Newspaper confronts SNAP controversy with evidence

The University Police Department budget did not decrease last year, according to the budget supplied by the Office of Business and Financial Affairs.

Staff report

The Student Nighttime Auxiliary Patrol, or SNAP, is officially training and employing student workers again, officials said.

In a previous article published in The Flor-Ala, the reporter quoted UNA Police Chief Bob Pastula saying the program had been postponed until Oct. 1.

In a campus-wide email sent Oct. 1 from Pastula, the reporting done by our staff was called into question.

The email stated, “The SNAP program was not disbanded or postponed as suggested in the article and has been in operation since the beginning of classes.”

However, the reporter asked Pastula to confirm the program’s postponement during her interview with him saying, Reporter: “What I was told was that some students have called for escorts, and they said that they were told that the SNAP program itself would not be started until Oct. 1.”

Pastula responded: “Correct.”

The interview with Pastula and our reporter, which can be heard by clicking the link at the left of the screen, went as follows:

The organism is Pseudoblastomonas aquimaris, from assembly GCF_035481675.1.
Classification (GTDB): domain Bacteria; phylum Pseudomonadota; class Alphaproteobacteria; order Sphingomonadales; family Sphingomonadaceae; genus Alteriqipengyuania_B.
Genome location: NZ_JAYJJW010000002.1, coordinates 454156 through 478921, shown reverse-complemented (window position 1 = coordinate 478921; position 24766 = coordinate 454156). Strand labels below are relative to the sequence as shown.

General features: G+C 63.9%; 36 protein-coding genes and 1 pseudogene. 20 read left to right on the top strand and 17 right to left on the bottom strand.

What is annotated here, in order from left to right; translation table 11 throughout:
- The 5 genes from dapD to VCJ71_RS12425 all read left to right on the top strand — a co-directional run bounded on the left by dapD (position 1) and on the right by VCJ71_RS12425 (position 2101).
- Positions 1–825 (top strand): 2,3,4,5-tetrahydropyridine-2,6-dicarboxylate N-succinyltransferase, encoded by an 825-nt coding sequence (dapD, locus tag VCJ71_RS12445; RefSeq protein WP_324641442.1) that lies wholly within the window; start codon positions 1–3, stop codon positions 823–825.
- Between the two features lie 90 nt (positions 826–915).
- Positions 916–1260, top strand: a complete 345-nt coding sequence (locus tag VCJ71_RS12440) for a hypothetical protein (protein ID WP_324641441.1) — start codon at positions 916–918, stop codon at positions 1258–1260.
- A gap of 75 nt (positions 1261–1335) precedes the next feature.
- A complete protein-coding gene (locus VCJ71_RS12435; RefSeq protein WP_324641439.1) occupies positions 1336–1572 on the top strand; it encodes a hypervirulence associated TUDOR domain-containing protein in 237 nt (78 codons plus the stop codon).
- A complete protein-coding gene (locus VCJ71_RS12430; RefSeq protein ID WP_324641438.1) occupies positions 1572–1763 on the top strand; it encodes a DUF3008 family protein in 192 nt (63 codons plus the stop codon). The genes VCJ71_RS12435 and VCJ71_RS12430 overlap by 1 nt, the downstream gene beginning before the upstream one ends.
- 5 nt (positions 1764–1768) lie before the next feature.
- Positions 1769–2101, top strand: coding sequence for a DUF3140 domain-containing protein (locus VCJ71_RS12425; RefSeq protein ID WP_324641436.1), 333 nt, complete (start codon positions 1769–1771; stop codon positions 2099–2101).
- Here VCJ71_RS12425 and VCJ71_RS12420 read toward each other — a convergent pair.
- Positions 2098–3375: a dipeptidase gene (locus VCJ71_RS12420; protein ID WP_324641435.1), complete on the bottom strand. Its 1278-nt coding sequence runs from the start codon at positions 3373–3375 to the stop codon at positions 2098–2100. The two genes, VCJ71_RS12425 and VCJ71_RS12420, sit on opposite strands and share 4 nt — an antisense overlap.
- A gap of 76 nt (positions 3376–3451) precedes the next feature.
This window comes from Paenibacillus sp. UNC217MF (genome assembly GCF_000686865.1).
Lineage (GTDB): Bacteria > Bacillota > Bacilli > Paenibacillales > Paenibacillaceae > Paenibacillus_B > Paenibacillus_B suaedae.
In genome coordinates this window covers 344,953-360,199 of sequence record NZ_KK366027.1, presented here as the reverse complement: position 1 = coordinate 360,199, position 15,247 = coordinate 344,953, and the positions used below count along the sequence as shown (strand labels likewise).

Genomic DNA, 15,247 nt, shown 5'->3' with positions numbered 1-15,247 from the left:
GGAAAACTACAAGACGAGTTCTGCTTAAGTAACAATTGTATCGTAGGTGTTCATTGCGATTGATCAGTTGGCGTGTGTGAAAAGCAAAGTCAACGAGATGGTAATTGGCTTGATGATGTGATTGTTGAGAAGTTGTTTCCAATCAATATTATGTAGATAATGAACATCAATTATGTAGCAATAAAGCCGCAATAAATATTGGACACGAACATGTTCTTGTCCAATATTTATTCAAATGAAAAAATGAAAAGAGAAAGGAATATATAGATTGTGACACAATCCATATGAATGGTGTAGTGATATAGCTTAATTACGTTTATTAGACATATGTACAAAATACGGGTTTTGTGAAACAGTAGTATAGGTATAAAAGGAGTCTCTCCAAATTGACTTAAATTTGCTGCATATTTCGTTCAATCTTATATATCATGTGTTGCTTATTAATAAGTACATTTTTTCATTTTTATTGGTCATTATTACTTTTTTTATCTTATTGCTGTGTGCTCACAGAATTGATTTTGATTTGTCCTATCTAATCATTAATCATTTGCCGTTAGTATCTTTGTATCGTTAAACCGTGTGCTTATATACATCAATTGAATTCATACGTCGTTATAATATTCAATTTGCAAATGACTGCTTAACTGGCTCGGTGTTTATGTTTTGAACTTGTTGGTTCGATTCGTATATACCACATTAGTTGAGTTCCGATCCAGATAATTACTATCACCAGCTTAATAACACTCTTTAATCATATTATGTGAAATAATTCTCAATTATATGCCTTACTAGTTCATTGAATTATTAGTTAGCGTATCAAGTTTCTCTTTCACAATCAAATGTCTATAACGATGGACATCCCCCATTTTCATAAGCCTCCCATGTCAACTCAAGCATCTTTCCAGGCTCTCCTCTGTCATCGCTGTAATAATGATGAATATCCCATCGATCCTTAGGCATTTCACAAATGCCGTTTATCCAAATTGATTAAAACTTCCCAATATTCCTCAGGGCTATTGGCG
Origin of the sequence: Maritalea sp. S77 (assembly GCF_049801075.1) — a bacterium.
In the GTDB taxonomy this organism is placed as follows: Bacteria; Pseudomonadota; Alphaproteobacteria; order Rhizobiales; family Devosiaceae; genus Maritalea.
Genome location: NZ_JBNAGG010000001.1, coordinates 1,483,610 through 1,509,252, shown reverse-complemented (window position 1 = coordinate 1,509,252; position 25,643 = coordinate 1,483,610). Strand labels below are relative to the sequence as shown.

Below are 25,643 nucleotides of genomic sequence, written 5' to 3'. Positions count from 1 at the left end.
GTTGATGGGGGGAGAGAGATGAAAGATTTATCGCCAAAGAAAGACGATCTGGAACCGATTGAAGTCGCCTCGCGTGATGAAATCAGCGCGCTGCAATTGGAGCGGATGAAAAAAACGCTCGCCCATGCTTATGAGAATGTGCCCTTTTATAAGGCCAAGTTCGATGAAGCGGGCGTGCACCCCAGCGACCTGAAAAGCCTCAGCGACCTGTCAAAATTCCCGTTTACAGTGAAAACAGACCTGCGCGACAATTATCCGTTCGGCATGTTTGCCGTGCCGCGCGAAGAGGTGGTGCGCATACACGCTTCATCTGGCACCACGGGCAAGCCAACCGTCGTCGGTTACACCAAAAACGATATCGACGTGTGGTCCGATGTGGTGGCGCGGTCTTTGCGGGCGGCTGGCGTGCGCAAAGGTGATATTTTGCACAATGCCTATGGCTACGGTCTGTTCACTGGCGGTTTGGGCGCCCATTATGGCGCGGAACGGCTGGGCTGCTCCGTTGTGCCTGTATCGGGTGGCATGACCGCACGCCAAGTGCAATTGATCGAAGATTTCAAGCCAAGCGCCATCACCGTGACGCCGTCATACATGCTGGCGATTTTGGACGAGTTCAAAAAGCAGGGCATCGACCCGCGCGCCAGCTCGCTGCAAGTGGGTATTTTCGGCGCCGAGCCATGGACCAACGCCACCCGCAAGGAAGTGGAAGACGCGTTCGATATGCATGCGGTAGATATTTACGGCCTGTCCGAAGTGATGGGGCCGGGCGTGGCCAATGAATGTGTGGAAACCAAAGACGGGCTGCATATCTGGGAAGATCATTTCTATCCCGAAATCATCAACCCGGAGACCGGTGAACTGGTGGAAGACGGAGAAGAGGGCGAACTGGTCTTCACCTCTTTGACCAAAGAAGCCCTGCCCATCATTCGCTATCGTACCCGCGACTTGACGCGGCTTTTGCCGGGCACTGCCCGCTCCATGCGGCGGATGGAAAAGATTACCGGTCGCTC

Reporter: “For my purposes, let me understand correctly what SNAP is. SNAP is students who are employed by the police department here to escort other students.”

Pastula: “Correct.”

Reporter: “The police department officers are still giving escorts in the meantime?”

Pastula: “Yes.”

Reporter: “Is there a reason why it’s not starting until Oct. 1?”

Pastula: “Because I don’t have any funding.”

Although Pastula, at the beginning of the interview, said the budget was reorganized, he later said his budget was less than it previously had been.

Reporter: “In general this whole police department didn’t get as much funding as they normally would?”

Pastula: “I think I’m close to $4,000 less than what I got the very first year I was here, which is five years ago, and we’re well below like $25,000 than we received last year.”

Later in the interview Pastula, again, incorrectly stated the budget was reduced.

Pastula: “My budget’s been increasingly going up since I’ve been here, and this year it just dropped down to below the first year that I was here.”

From the above responses to our reporter’s questions, we are confident our story published in the Sep. 25 issue is factual, except for the inaccuracies regarding the police department’s funding stated by Pastula.

Our staff requested copies of the police department budget to determine if a $25,000 decrease was present.

According to the university budget, the police department budget did not decrease over the last year.

The department’s allocation was $948,364.

The department also received a one-time additional payment of $25,000, according to the office of Business and Financial Affairs.

This information can be found in the budget on the left of the screen.